Are You Noticing?

As we shuffled through the crowds that swarmed the Van Gogh And The Seasons Exhibition at the National Gallery of Victoria a few days ago, two things struck me.

Firstly, how the masses flock to see the work of a world famous artist, whether its to their taste or not, to experience this story in both words and images, and then tell their own story of ‘being there’.

And then I wondered whether people were truly ‘being there’ in the moment. Were they really noticing the beauty of the artwork… the subject, story, meaning, composition, mood, brushstrokes, colours, shades, layers, patterns, textures and techniques?

Often we are too busy clicking a button to ‘capture moments’ on the surface, that we actually miss the beauty within the moments.

I wonder how much more we would notice and how much deeper our stories would go, if we truly and fully experienced the moment?

 

 

A Tale of Creativity

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How do you explain creativity to three year olds?

A little girl walks into the gallery and begins exploring. She discovered a car that had been transformed into a ball, a maze of mirrors, flowers that you can pick, a fountain sliding down the window, oh and some pretty big paintings that told interesting stories. She climbed the escalators, turned a corner and heard some unusual noises coming from a nearby room. Inside was a round pool of floating bowls, moving and chiming as they touched. She imagined swimming in there and making music too. She was curious to know how the bowls made such beautiful sounds. “I didn’t know bowls could make music!” she gasped excitedly. Her curiosity ran wild as she watched what was happening in the pool. How did it get there? How did the bowls float? After some time observing and questioning, she felt she understood enough to go home and create her own floating symphony ready for bath time.

Creativity is about exploring, learning and using your imagination to create things.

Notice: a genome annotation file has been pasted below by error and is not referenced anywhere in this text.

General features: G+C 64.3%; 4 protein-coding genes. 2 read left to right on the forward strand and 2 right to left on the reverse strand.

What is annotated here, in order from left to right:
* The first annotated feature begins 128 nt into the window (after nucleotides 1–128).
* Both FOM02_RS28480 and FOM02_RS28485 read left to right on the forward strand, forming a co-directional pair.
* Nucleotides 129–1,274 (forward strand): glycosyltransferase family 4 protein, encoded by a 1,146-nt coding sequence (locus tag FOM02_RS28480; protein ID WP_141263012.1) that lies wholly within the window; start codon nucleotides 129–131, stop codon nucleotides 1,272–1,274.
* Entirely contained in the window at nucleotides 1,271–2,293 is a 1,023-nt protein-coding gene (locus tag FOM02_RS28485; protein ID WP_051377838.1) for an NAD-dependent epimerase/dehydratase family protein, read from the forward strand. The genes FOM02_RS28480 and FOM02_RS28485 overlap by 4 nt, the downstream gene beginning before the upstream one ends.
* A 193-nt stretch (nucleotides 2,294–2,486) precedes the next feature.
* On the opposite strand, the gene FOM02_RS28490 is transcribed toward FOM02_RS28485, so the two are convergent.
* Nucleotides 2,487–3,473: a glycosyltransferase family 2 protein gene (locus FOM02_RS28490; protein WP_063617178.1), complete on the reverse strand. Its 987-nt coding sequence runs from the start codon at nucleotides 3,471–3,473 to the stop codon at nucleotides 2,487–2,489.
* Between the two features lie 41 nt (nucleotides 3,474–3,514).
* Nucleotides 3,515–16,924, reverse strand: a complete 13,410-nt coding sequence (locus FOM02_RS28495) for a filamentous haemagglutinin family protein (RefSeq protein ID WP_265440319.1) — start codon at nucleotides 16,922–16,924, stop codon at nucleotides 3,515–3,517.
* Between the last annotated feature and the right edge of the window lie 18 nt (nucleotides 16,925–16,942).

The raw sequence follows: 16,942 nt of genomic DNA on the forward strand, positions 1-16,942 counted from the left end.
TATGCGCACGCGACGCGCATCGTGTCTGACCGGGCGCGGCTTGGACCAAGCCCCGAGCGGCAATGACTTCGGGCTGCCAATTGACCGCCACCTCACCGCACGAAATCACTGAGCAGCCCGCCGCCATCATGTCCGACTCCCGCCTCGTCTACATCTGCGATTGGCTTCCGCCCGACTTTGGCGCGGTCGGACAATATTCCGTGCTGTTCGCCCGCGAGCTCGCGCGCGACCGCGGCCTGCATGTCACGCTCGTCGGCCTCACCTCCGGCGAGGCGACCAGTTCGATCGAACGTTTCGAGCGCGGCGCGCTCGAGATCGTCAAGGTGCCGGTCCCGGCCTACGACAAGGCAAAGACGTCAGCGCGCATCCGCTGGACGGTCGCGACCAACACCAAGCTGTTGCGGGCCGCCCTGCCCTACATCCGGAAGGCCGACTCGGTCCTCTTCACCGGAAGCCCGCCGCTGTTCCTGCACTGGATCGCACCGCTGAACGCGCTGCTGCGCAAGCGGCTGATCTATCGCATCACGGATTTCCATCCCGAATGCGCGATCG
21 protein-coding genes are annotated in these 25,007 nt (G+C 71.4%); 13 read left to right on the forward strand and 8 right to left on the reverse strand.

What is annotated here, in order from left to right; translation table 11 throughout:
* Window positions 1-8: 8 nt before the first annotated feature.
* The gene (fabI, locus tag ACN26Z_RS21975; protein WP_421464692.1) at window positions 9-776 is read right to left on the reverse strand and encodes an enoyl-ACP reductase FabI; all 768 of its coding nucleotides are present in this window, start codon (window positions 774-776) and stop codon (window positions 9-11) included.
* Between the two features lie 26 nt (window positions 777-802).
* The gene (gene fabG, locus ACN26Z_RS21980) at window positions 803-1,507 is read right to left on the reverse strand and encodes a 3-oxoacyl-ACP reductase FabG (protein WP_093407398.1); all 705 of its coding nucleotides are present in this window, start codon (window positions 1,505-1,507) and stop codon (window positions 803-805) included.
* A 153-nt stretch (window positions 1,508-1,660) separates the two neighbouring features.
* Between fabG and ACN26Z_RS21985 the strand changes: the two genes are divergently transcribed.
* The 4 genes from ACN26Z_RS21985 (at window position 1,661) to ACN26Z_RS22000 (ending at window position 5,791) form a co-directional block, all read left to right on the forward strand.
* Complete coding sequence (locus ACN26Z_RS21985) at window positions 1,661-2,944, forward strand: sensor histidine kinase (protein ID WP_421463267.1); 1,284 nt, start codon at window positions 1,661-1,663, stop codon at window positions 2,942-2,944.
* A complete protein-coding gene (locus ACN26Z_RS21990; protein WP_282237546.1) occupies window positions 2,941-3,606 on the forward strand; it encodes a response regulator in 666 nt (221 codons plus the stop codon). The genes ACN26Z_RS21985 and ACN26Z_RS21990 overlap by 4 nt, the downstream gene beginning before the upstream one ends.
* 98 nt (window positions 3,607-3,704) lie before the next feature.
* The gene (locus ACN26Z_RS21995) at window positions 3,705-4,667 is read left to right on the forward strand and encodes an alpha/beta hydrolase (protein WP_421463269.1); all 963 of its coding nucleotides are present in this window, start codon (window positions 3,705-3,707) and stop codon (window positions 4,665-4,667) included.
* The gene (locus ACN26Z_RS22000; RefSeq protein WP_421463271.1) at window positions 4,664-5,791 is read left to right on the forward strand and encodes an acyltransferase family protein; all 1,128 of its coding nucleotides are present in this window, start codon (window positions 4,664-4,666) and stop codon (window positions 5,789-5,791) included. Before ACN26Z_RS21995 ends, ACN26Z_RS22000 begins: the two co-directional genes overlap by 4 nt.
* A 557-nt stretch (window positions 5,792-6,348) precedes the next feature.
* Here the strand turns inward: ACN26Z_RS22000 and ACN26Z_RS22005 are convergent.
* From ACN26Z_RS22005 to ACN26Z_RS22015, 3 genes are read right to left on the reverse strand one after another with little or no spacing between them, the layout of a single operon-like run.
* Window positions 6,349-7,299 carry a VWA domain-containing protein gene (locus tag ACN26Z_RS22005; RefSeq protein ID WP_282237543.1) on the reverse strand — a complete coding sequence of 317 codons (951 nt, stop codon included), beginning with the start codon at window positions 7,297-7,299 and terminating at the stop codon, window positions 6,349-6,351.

My audience this week was my youngest ever (3-4yr olds). Watching these curious little faces with their innocent questions and delightful contributions was a heart warming experience. My book on creativity is heading for the printers soon and it was wonderful to have the opportunity to share and test some of the concepts with these curious little people.

Do You Say ‘No’ Enough?

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When you’re asked to do something that prevents you from doing your best work, how often do you say “No, I’m sorry, but I won’t do that because…”?

I went to see the exhibition of Danish fashion designers Viktor & Rolf at the NGV a few days ago and was particularly interested in the stance they controversially took against the fashion industry and its crazy fast pace. They just wanted to do their best work.

“We love fashion, but it’s going so fast. We wanted to say ‘No’ this season.” said the designers Viktor Horsting and Rolf Snoeren to a  group of devoted fans and curious reporters. Their statement was expressed on the runway with a model wearing a grey trench-coat with ‘No’ incorporated into the design of the garment.

What would happen if you said ‘No’ more often when being asked to do things that prevent you from doing your best work?

You may lose a fan, project or client, perhaps shake things up a little within your industry, but are you throwing your souls to the wind if you don’t? The people that respect what you do will stand by you, find you and encourage you. They’re the ones that matter.

You can either focus on doing your best work, becoming known and respected for this, or do whatever is thrown your way, get lost in the crowd and be discontent in your work.

There’s always a choice.  Where will ‘No’ take you?

What Do You See?


What you want people to see and what they actually see, may be very different.

Whether you’re looking at a masterpiece, a business, a place, a person… how people perceive things varies considerably. You can leave them to their own visual interpretation, let them create their own narrative, or you can serve it to them on a silver platter with precise words, perfect images and very little room for interpretation.

Either way, people will take what’s useful, relevant and appealing, and leave what’s not. Their imagination may fill the gaps, or may not. You can’t predict human behavior, but if you take time to discover and understand what people really care about, you’re off to a good start.

Create what’s useful, relevant and appealing – for the people you want to engage with.

Photo by Rochelle Martyn.